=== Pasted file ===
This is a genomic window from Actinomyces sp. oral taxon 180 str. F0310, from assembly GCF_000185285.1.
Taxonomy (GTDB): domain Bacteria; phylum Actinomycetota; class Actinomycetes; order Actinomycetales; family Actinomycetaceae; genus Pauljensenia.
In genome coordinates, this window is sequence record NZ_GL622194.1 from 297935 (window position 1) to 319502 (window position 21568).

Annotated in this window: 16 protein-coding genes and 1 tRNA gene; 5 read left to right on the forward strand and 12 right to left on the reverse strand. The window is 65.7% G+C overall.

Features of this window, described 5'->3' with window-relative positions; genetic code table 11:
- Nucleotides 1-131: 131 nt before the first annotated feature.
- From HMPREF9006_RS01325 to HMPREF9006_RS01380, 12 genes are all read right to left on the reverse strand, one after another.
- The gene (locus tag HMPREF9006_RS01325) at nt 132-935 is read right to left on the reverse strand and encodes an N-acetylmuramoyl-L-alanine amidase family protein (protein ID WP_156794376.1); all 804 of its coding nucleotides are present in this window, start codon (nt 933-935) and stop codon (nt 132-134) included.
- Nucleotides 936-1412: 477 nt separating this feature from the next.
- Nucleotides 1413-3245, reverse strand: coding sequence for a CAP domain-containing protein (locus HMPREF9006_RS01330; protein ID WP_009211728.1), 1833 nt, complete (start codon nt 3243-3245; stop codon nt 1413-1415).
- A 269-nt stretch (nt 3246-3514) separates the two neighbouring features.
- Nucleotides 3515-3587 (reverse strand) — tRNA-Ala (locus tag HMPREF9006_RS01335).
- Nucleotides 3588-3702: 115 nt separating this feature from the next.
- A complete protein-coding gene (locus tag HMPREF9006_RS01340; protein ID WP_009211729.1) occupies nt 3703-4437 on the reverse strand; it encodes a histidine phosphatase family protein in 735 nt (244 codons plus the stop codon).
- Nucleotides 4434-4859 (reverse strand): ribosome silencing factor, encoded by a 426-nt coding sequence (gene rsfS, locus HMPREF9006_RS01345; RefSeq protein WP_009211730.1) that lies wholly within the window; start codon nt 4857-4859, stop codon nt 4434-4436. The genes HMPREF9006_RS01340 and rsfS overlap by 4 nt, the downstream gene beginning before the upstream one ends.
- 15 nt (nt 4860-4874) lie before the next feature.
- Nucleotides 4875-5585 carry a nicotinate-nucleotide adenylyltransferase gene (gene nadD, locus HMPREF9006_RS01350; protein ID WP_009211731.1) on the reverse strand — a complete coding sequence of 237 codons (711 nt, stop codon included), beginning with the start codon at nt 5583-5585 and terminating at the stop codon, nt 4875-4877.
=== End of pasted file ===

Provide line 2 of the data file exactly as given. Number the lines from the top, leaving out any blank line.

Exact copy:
Taxonomy (GTDB): domain Bacteria; phylum Actinomycetota; class Actinomycetes; order Actinomycetales; family Actinomycetaceae; genus Pauljensenia.